Filipino teachers highly praised and in demand in US
NEW YORK – Nearly a hundred teachers from Manila, Cebu, Mandaue and all over United States attended the 2017 International Educators’ Convention hosted by the oldest Filipino teachers’ organization in the US, Association of Fil-Am Teachers of America, Inc. (AFTA).
The first event of its kind marked three decades of Filipino educators’ committed participation in US education and coincided with the AFTA’s pearl anniversary. It was held on November 11 at the Philippine Center in this city.
The educators arrived in a winter-like weather warmed by a welcoming feast at the Philippine Center. Members of other teacher organizations, AFTEA and UNIFIED joined forces for a show of Fil-Am strength and unity. Noy Pillora, member of the popular Filipino band Asin, and Judy Canete, AFTA’s PRO rendered Filipino songs to set the mood for the gathering.
Opening the panel discussion was Undersecretary Lorna Dig Dino of Philippine Department of Education, who reported on the status of K to 12 Curriculum in the Philippines and plans to launch the system in the rural areas.
Labor Attache Saul de Vries of Philippine Embassy announced new programs and labor initiatives, including one that encourages Filipino teachers currently employed as domestic workers abroad to come home.
The program dubbed “Dito Sa Pinas Ikaw ang Ma’am at Sir” (Here in the Philippines You’re the “Ma’am” and “Sir”) calls on all education graduates who are certified teachers but are working abroad as domestic workers to return home. DECS already hired more than 600 teachers for the K to 12 Curriculum, their salaries are higher than the $100 offered at Hongkong and United Arab Emirates for domestic workers. Microlending programs, lending from P100,000 to P2 million, also await returning immigrant workers. President Duterte approved the conversion of Overseas Filipino Bank to assist OFWs in financial services.
De Vries lauded the Filipino teachers in the US for achieving a respectable place in American society; they are known to be “highly trusted, and well-liked by their employers.” Comments from reputable employers in Washington say, “Filipino teachers exhibit excellence, professionalism and highest sense of responsibility,” according to De Vries.
“You make us proud! Let me congratulate AFTA for hosting this International Educators Convention for it has played significant role in shaping the positive reception among Filipino teachers because of the work you do. Marami pong Salamat,” De Vries concluded.
Dr. Kevin Nadal of CUNY Graduate School gave the closing keynote during the three-day event. The lectures and presentations covered topics in the different disciplines like the sciences, mathematics, literacy, innovative techniques and teaching strategies and for other attendees’ personal and continuing professional development.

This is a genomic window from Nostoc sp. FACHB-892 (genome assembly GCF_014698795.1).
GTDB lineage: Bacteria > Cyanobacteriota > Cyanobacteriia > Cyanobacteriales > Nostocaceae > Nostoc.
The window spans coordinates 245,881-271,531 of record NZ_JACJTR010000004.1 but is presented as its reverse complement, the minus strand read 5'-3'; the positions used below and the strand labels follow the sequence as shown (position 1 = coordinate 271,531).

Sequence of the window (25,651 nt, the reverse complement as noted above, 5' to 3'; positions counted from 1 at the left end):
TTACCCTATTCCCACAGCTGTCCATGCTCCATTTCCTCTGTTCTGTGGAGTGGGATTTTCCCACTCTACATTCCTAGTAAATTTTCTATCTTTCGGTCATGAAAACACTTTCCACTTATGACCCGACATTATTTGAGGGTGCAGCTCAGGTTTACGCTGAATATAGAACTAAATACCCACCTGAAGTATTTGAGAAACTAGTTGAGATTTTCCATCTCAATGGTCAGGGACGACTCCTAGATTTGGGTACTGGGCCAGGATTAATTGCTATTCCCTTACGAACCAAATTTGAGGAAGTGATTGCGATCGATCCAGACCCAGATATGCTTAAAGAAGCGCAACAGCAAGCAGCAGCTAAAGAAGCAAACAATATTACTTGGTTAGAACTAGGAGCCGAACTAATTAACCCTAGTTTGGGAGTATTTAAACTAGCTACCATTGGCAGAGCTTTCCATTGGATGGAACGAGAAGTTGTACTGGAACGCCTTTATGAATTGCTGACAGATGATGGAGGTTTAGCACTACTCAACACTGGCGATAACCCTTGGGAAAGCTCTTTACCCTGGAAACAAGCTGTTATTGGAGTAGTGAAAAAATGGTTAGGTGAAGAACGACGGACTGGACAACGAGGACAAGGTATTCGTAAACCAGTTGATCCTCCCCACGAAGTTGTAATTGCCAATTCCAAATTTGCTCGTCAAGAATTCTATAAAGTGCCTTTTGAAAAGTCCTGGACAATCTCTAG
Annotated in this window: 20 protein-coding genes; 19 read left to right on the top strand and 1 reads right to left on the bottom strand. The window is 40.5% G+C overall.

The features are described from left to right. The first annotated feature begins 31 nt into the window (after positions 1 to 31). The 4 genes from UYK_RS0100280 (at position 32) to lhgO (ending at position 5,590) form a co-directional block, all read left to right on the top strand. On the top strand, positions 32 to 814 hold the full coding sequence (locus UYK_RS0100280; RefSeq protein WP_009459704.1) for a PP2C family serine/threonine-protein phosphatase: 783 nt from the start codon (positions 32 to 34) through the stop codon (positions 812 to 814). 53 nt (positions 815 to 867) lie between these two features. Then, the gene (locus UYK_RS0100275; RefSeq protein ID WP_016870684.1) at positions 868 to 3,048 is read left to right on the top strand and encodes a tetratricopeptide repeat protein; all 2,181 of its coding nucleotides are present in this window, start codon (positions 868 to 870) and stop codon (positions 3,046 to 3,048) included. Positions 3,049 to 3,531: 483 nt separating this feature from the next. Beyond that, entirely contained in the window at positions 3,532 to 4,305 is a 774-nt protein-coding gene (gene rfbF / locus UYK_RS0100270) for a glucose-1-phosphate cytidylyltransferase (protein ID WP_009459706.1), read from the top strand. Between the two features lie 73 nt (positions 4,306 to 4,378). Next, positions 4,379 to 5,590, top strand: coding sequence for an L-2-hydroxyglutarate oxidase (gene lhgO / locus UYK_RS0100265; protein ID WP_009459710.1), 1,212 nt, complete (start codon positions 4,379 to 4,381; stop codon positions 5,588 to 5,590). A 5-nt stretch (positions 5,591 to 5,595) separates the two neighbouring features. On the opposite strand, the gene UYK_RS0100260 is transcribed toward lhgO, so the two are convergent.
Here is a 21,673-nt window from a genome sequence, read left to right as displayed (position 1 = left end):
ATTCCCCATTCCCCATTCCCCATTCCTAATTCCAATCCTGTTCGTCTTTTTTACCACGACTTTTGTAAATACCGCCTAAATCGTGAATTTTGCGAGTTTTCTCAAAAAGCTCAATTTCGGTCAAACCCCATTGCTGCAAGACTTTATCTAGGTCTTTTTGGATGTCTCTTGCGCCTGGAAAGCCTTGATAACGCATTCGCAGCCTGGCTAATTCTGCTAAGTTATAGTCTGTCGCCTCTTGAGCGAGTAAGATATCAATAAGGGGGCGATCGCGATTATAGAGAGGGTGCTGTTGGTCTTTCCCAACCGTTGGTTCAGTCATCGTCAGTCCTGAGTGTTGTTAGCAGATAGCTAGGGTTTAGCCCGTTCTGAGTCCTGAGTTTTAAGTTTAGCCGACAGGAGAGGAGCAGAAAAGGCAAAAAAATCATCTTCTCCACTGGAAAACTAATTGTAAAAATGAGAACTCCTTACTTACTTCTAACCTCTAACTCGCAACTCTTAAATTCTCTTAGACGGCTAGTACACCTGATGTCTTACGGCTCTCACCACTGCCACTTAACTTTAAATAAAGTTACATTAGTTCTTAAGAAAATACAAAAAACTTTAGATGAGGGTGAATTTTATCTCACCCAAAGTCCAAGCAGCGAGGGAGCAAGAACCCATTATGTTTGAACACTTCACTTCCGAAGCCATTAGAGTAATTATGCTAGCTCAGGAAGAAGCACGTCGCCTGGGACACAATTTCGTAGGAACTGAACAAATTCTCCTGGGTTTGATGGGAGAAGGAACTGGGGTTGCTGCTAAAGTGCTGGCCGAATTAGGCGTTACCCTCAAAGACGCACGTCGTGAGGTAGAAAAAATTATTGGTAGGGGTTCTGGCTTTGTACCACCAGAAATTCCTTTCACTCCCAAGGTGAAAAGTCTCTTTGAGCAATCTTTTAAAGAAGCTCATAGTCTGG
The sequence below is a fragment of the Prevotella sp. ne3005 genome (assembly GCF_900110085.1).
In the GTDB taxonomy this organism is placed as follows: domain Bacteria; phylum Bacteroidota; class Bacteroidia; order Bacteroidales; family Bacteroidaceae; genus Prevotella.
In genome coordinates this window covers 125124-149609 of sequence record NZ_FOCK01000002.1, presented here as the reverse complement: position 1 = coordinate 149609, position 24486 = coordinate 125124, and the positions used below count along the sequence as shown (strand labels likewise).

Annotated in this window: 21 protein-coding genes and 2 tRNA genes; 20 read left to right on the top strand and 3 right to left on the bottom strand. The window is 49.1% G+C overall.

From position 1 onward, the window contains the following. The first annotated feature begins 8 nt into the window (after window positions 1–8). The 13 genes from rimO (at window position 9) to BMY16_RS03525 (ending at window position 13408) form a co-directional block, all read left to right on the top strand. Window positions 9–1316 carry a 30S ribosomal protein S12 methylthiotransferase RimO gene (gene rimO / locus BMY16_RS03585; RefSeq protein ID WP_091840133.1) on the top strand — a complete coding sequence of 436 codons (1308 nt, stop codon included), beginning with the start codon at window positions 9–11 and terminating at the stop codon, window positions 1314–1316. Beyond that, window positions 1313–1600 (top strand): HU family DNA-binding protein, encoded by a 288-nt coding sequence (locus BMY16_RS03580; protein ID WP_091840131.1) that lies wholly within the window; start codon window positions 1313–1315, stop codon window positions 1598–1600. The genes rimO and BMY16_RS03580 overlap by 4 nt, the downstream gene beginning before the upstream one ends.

Teacher fashionistas, left to right, AFTA President Dr. Roxanne Cajigas, Uliran Guro awardee Laura Garcia and UNIFIED past-VP Jojo Demol. INQUIRER/Carol Tanjutco
A highlight of the convention was a staging of a New York-style runway show, Pagdiriwang Ng Kulturang Pilipino (Celebrating Filipino Culture), featuring regional costumes from Luzon, Visayas and Mindanao, from Muslim and tribal wear to the modern day Baro’t Saya and Maria Clara. The show featured delegates and invited friends in the Filipino community. There were also Filipino songs, a folk dance and a reenactment of “Putungan,, or crowning of guest honorees.
Convention Chair Pacita Ros recalled, “The first known Filipino teacher recruits came in 1986 to staff schools in the Archdiocese of New York when they faced a dire teacher shortage. Several more were recruited from the Philippines and also those teachers who arrived from Nigeria in the following years till the 1990s. Great was the need for teachers so that many others who held a visitor’s visa got hired as well.”
“Day care centers run by ACS and business schools did many hiring of Filipino teachers as well. They were also hired in many schools to teach Adult Literacy. Subsequent recruitment of Filipino educators by the New York City Department of Education and by the surrounding eastern seaboard states took place beginning in the early 2000 to 2011,” Ros elaborated.
Teachers are still in demand, but as warned by NY Consul Kerwin Tate, paying for H-1B visas is illegal. Coming in as a student on J visa has no assurance of getting a job; hence, Filipinos must take great precaution, check the recruiters’ status and consult with the Philippine Overseas Employment Agency (POEA). The Department of Labor in Washington, DC is coordinating these efforts to prevent illegal recruitment and charging of fees.
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